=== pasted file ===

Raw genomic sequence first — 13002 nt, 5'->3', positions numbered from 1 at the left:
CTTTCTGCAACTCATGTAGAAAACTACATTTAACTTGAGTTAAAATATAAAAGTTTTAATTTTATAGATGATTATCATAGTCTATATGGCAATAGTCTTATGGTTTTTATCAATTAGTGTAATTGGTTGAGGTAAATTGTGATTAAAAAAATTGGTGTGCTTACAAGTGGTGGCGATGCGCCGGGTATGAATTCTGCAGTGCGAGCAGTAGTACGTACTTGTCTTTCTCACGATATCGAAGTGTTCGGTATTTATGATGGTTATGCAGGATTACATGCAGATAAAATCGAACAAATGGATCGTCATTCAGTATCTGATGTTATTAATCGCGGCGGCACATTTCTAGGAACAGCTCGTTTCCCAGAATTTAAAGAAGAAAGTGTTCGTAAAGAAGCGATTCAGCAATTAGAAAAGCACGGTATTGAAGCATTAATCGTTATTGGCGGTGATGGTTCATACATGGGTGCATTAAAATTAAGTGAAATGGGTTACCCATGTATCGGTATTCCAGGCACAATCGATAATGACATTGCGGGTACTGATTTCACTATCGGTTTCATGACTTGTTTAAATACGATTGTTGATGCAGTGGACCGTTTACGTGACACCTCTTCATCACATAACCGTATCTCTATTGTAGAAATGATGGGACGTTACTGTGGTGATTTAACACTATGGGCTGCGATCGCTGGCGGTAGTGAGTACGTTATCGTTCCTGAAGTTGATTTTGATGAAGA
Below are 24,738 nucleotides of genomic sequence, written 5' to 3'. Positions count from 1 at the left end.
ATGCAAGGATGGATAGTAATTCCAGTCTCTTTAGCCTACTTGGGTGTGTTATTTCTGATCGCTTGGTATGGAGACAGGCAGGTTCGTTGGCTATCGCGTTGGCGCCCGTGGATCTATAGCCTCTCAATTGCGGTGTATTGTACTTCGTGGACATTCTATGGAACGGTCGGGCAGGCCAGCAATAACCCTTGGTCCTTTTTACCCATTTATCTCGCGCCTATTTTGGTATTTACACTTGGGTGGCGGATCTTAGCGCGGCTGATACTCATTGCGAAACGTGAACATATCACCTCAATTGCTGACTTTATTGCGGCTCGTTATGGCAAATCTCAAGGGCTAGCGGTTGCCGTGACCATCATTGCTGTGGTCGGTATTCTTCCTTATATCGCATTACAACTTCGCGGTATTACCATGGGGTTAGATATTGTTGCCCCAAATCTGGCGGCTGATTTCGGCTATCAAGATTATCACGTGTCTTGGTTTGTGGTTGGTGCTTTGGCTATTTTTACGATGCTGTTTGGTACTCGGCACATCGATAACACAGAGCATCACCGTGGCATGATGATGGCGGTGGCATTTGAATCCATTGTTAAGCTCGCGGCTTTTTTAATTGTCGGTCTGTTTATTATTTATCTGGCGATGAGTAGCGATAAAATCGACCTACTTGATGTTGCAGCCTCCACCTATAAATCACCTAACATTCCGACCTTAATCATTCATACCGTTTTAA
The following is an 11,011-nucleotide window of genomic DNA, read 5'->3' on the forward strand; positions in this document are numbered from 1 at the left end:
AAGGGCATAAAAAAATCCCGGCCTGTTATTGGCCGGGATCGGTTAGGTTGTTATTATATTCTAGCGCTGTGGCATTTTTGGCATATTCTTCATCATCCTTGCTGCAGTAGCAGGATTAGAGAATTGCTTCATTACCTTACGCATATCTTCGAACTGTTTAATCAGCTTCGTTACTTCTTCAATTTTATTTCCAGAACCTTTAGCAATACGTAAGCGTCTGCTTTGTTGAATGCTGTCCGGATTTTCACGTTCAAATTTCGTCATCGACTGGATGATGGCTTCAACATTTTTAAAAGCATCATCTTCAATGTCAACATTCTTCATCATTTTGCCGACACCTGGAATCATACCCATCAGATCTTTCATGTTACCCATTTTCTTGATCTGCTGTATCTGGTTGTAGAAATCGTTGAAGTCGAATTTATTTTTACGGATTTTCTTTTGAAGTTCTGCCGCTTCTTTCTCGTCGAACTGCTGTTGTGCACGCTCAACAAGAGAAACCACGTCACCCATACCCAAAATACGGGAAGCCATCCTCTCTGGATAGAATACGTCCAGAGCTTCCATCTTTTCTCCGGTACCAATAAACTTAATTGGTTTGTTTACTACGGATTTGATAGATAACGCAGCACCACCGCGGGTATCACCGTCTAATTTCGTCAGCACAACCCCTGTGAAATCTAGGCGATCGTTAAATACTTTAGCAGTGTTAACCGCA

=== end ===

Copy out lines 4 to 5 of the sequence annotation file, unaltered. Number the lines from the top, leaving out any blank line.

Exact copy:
ATGCAAGGATGGATAGTAATTCCAGTCTCTTTAGCCTACTTGGGTGTGTTATTTCTGATCGCTTGGTATGGAGACAGGCAGGTTCGTTGGCTATCGCGTTGGCGCCCGTGGATCTATAGCCTCTCAATTGCGGTGTATTGTACTTCGTGGACATTCTATGGAACGGTCGGGCAGGCCAGCAATAACCCTTGGTCCTTTTTACCCATTTATCTCGCGCCTATTTTGGTATTTACACTTGGGTGGCGGATCTTAGCGCGGCTGATACTCATTGCGAAACGTGAACATATCACCTCAATTGCTGACTTTATTGCGGCTCGTTATGGCAAATCTCAAGGGCTAGCGGTTGCCGTGACCATCATTGCTGTGGTCGGTATTCTTCCTTATATCGCATTACAACTTCGCGGTATTACCATGGGGTTAGATATTGTTGCCCCAAATCTGGCGGCTGATTTCGGCTATCAAGATTATCACGTGTCTTGGTTTGTGGTTGGTGCTTTGGCTATTTTTACGATGCTGTTTGGTACTCGGCACATCGATAACACAGAGCATCACCGTGGCATGATGATGGCGGTGGCATTTGAATCCATTGTTAAGCTCGCGGCTTTTTTAATTGTCGGTCTGTTTATTATTTATCTGGCGATGAGTAGCGATAAAATCGACCTACTTGATGTTGCAGCCTCCACCTATAAATCACCTAACATTCCGACCTTAATCATTCATACCGTTTTAA
The following is an 11,011-nucleotide window of genomic DNA, read 5'->3' on the forward strand; positions in this document are numbered from 1 at the left end: